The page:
Connect, Grow, Thrive

Focus on oral interaction

Book Review: ETAS Journal Volume 33 No. 2 Spring 2016

Rhonda Oliver and Jenefer Philp

Oxford University Press (2014)

ISBN: 978-0-19-400084-0

162 pages, paperback

Speaking and listening are key communication skills, yet they are often taken somewhat for granted. To what extent and how should they be practised in the classroom? In Focus on Oral Interaction, researchers Rhonda Oliver and Jenefer Philip examine the role of oral communication in a wide range of classroom contexts. Drawing on current research conducted worldwide, they highlight advantages of focusing on oral language acquisition in second and foreign language teaching in primary and high school classrooms. Throughout the book, Spotlight Studies highlights relevant research findings, while a series of activities encourage the reader to reflect on the transfer of theory to practise. The book also features Classroom Snapshots, which are transcriptions of research data and serve to illustrate classroom realities, for example non-native and native speaking student interactions during a peer-to-peer task.

This book is part of the Oxford Key Concepts for the Language Classroom series, edited by Patsy Lightbown and Nina Spada. This series makes recent research developments in second and foreign language teaching accessible to teachers and motivates them to reflect on their own practice. It is aimed at primary and secondary school teachers wanting to further their professional development. It is suitable for self-study and group discussion; especially as a series of activities, it encourages readers to relate the theory to their own teaching context.

The focus of this text is on oral interaction theory and research. It should be of interest to second and foreign language teachers and to teachers with heterogeneous classes that include children with immigrant backgrounds. Although the focus is often on young learners, chapter four specifically explores oral interaction in the high-school classroom.

The book is well structured and the writing is clear, with little repetition. The chapters build up on each other, but can also be enjoyed separately. Chapter one introduces the reader to the basic theories of oral interaction and compares speaking and writing as tools for language acquisition. It also introduces the notion of BICS (Basic Interpersonal Communication Skills) and CALP (Cognitive Academic Language Proficiency). Chapter two examines the purposes and possibilities of learning language through oral communication channels, for example by examining different approaches to scaffolding learning (peer vs. teacher scaffolding).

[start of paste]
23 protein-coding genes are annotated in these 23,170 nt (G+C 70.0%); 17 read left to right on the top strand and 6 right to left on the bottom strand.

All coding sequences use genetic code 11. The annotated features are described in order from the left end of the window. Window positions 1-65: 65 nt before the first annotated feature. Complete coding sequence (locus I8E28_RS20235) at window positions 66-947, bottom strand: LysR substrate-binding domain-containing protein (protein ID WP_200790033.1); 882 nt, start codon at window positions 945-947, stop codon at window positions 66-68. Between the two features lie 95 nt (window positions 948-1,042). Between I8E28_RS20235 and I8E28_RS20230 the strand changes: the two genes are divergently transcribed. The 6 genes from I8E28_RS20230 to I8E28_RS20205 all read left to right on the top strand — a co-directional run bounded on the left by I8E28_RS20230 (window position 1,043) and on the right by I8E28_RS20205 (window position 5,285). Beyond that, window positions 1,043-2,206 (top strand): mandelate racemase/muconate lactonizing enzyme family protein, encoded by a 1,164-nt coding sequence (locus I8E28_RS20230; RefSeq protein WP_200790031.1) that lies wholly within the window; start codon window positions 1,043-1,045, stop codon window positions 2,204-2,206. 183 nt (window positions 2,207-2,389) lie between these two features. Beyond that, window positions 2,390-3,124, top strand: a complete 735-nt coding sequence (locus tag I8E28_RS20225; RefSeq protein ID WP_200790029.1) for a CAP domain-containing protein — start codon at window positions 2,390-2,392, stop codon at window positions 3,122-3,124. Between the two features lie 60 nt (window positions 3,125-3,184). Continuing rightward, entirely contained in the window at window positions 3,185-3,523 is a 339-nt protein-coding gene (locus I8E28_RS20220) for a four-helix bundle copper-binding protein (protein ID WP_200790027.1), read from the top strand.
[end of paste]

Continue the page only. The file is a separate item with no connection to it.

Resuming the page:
Chapter three focuses on examples of student-teacher and student-student interaction in the language classroom and highlights the benefits of peer and groupwork. In this chapter, the authors contend that teachers need to be aware of the types of interaction they afford their students, including the amount of ‘teacher talk’ (the teacher talks while the class listens) they indulge in. The last part of chapter three focuses on the benefits of peer interaction, especially in classes with a mix of native and non-native speakers.

Chapter four looks at the realities of practising oral language with adolescent learners in a high school context. The metalinguistic abilities of teenage learners – who can discuss language form – as well as their more highly developed social skills, allow them to problem-solve collaboratively. However, adolescent learners also face social challenges (peer pressure), which can hinder productive oral interaction in the classroom.

Chapter five summarizes the current state of research in the field as presented in chapters one through four. The reader is invited to reflect on what she has read by means of a task set out in chapter one and discussed in chapter five.

The book introduces key concepts clearly and appropriately and includes a glossary at the back of the book. The classroom snapshots serve to illustrate key points in the text and are excerpts of real conversations from a variety of classrooms from around the world (including Japan, Canada, and Australia). The authors draw on current, relevant research in the field of second and foreign language acquisition. This book makes an important contribution to the field of second and foreign language teaching.

Eva Göksel